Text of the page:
Poland, brief agricultural news week 6, 2019
What happened in Poland last week? A brief overview of agricultural news.
Polish slaughter house uses sick cows for meat production, Polish beef sector affected
A beef scandal emerged in Poland after the airing of an undercover report on Polish TV. It showed a slaughterhouse illegally killing sick cows who were unable to stand during the night. The slaughterhouse was closed by the Polish Veterinary Inspection Service. The meat has been exported to 14 EU countries and has been destroyed after tracking. A police investigation concerning the illegal activities was started, also the EU Commission started an investigation on the Polish food safety situation. A report will be published within a month. Meanwhile, Polish beef prices have dropped and diverse countries have publicly questioned Polish food safety procedures.
Atypical BSE case found in Poland, BSE risk status remains negligible
An atypical case of BSE has been confirmed in Poland. Atypical BSE is a form of BSE that can occur spontaneously in older cows without a secondary source of infection. The case was found in the south-west of Poland, in lower Silesia. The cow has been culled and the case was reported. Poland’s BSE risk status has not been affected and remains in the category negligible risk. As a result of the BSE case, Belarus introduced temporary restrictions on imports into Belarus of Polish breeding, utilitarian and slaughtered cattle, and wild animals susceptible to this disease, intended for zoological and circus gardens.
Agri-uprising in Warsaw
AGROunia, an agricultural protest movement that has organized diverse protests in the past months, held a demonstration in Warsaw on Wednesday 6th of February, with participants arriving from all over the country. The protesters' main concern is the protection of the domestic agri-market from foreign operators in Poland. They also criticize the actions of the government in relation to ASF. When asked at a press conference on Wednesday, Minister Ardanowski emphasized that so far, it was not possible to establish a dialogue between parties.
Polish cancel import ban of pigs from Lithuania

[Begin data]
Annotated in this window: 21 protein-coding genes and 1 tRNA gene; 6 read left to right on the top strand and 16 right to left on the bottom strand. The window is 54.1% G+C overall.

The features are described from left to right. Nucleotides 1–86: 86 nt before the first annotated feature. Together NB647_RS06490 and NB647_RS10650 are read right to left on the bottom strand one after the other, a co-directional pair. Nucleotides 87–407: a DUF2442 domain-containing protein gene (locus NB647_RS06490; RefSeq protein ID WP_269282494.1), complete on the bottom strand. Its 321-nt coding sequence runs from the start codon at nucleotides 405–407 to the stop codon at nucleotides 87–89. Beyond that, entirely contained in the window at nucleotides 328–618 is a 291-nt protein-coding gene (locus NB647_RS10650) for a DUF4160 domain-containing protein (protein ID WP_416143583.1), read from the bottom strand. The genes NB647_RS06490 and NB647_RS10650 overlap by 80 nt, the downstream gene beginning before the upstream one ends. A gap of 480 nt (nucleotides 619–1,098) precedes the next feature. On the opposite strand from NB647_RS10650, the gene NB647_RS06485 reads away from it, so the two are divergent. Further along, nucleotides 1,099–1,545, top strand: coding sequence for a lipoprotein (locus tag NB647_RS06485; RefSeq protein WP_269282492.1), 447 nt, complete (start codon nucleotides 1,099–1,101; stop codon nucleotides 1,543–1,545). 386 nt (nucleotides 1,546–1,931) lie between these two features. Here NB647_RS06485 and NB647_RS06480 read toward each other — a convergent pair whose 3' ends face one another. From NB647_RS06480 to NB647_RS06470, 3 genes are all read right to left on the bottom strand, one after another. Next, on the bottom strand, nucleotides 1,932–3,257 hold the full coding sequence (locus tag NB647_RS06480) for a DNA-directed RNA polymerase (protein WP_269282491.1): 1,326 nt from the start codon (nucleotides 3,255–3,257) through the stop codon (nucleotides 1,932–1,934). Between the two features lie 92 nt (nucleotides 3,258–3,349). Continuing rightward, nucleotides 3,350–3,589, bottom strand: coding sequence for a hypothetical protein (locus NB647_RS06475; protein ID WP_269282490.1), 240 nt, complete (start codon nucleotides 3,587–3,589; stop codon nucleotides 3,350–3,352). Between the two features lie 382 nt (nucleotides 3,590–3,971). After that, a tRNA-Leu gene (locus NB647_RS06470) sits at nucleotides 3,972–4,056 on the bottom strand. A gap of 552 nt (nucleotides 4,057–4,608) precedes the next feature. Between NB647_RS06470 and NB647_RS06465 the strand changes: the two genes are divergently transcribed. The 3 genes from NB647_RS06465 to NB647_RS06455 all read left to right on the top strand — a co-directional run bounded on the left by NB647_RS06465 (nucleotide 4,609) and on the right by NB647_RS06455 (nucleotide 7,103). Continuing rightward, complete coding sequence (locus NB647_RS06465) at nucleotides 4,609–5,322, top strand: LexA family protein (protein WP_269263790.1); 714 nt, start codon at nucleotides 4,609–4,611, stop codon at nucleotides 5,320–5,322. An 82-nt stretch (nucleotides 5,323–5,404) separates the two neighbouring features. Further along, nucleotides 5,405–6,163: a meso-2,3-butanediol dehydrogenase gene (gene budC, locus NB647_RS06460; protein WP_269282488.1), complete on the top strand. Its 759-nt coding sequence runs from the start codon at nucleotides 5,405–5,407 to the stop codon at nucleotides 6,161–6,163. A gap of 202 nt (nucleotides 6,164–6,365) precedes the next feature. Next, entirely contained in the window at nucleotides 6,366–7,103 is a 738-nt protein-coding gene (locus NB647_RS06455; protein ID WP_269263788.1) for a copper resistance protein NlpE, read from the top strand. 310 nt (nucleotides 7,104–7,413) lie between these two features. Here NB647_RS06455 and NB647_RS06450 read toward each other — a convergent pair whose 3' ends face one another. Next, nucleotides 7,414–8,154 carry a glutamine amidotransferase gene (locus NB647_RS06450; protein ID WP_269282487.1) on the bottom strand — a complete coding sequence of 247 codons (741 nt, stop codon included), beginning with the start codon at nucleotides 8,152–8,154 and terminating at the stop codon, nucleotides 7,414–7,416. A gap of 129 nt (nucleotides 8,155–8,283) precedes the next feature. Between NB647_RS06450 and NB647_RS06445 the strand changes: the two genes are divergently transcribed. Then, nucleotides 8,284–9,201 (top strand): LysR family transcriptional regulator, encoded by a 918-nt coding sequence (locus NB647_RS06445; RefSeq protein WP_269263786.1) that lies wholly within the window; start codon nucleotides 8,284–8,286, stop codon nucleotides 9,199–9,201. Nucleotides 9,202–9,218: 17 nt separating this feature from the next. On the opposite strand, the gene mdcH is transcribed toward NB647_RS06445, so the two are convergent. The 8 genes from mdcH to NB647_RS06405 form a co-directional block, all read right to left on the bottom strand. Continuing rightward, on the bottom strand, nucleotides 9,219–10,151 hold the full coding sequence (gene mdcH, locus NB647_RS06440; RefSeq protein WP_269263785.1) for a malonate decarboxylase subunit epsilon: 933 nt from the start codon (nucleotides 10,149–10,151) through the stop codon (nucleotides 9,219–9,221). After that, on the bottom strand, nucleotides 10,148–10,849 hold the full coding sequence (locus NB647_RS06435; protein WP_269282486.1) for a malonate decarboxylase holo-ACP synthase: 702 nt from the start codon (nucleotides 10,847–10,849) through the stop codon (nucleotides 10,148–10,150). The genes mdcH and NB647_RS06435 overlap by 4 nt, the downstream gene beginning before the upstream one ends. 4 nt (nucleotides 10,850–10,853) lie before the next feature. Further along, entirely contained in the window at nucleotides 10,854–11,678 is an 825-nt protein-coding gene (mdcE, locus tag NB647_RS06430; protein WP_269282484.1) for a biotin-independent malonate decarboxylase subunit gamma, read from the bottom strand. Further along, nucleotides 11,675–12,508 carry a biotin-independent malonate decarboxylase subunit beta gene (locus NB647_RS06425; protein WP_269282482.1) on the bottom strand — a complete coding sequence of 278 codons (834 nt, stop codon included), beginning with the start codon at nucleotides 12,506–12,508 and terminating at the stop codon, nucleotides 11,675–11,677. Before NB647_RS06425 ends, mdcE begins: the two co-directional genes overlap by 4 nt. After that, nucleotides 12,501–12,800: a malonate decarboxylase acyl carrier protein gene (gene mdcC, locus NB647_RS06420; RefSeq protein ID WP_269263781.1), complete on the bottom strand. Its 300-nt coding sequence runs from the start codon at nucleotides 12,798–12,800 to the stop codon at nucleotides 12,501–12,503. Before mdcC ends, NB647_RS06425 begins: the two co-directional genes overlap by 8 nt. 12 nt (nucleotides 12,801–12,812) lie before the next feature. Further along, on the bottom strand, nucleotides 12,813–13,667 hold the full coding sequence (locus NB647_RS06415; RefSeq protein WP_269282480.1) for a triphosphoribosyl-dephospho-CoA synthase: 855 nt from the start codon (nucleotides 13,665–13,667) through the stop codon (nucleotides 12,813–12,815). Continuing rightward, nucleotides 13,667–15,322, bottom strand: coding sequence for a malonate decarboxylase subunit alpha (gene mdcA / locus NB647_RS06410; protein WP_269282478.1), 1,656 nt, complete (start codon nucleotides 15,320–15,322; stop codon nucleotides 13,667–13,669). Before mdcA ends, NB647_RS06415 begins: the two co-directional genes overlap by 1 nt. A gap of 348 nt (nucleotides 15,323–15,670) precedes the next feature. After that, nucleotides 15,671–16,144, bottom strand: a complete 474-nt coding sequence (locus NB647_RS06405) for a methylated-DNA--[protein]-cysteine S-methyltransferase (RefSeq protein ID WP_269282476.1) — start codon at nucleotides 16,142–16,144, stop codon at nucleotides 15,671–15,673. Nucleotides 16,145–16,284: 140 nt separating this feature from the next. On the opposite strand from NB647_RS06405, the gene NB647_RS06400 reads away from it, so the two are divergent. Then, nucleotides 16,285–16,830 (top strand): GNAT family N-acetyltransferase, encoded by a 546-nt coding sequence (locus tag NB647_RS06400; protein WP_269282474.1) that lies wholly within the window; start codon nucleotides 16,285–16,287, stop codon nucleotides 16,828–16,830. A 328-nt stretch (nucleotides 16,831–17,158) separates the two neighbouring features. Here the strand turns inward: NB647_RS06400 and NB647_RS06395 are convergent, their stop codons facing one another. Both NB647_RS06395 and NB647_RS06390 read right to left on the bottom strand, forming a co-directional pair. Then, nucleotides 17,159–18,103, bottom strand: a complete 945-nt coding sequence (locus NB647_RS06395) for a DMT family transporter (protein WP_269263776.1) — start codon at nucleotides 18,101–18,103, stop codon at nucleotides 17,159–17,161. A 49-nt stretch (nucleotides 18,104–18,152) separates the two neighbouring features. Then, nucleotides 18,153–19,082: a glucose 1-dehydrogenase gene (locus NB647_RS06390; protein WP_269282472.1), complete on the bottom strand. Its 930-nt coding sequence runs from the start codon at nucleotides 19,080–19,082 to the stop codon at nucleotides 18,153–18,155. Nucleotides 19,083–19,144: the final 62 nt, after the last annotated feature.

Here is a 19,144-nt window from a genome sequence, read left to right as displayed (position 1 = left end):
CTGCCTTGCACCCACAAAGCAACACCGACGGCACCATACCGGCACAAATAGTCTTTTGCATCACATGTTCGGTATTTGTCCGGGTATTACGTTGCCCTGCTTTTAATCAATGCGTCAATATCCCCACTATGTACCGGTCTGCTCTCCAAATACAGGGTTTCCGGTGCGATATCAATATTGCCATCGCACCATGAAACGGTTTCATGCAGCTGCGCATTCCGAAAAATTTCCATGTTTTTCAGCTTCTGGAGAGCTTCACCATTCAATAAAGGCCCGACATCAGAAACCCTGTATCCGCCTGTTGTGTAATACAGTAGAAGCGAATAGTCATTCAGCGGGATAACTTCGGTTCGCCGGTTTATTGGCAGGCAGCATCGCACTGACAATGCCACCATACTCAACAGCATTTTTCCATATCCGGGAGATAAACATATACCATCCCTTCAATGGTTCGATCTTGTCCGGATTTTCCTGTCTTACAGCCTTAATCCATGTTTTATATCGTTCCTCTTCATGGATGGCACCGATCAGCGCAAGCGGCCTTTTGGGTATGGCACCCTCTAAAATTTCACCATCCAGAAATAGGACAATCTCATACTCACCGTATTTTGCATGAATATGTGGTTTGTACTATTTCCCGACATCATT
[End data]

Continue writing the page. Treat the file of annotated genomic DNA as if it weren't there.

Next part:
Poland has officially cancelled a ban on the import of pigs reared in Lithuania. The ban was introduced by Poland in mid-December last year as a result of farmer protests and covered the so-called 'red zone' of African Swine Fever. The ban was questioned by Lithuania, stating that the decision breached EU rules and threatened to take the matter to the European Commission. The ban had been binding since mid-December 2018. Constructive dialogue between Poland and Lithuania in the presence of EU Commissioner for Health and Food Safety helped to achieve an agreement on the return of the trade of pigs.
Poland sees first ASF outbreak of 2019 in domestic pig sector
For the first time in 2019, ASF was discovered at a pig farm in the north of Poland. The farm counted 69 pigs, among them 5 pigs who succumbed to ASF. All pigs were culled. It has been confirmed that wild boars were frequently seen around the farm, with some of these neighboring wild boars afterwards having been confirmed as carriers of ASF as well. From 2014, the amount of ASF outbreaks in domestic pigs in Poland now totals 214, next to over 3500 confirmed ASF cases in wild boars in Poland.
Acquisitions on Polish beverage market
The beginning of February was the moment of acquisitions on the beverage market in Poland: Hortex, a leading manufacturer of juices, nectars and drinks, announced the takeover of mineral water production of Jurajska from BEWA and few days later Ustronianka, the top mineral water manufacturer, announced the takeover of Hoop Polska, fizzy drinks, syrups, mineral water and functional drinks producer. Buying Jurajska will allow Hortex to enter mineral water segment while acquisition of Hoop Polska allows Ustronianka to increase competitiveness on the market, expansion into a new market segment, gaining a new production plant and well-known Polish brand.
The last acquisition means also leaving Polish beverage market by Czech company Kofola (stays active in Poland with Premium Rosa brand producing natural juices, syrups and preparations made of fruit and medicinal plants).
Poles against shopping ban in Poland
According to the latest analysis of the Polish Parliament the majority of Poles is against the Sunday shopping ban in Poland. As from January 2019 Sunday opening of retail is further limited and allowed only on the last Sunday of the month. This means that- together with other holidays- big shops are open only on 15 Sundays a year. The idea behind the law was to support the small entrepreneurs who can sell on Sundays as they are owners of the business. In the practice however petrol stations are the biggest winners of the ban, with 13% selling increase. The selling in small shops decreased from 10,5 to 9%. The analysis shows that inhabitants of big cities are mainly against the ban (52%) and generally the higher the education the bigger opposition against any orders including the shopping ban. As from 2020 shops will be open only 7 Sundays in the year, which probably increase the negative reaction of the society even more.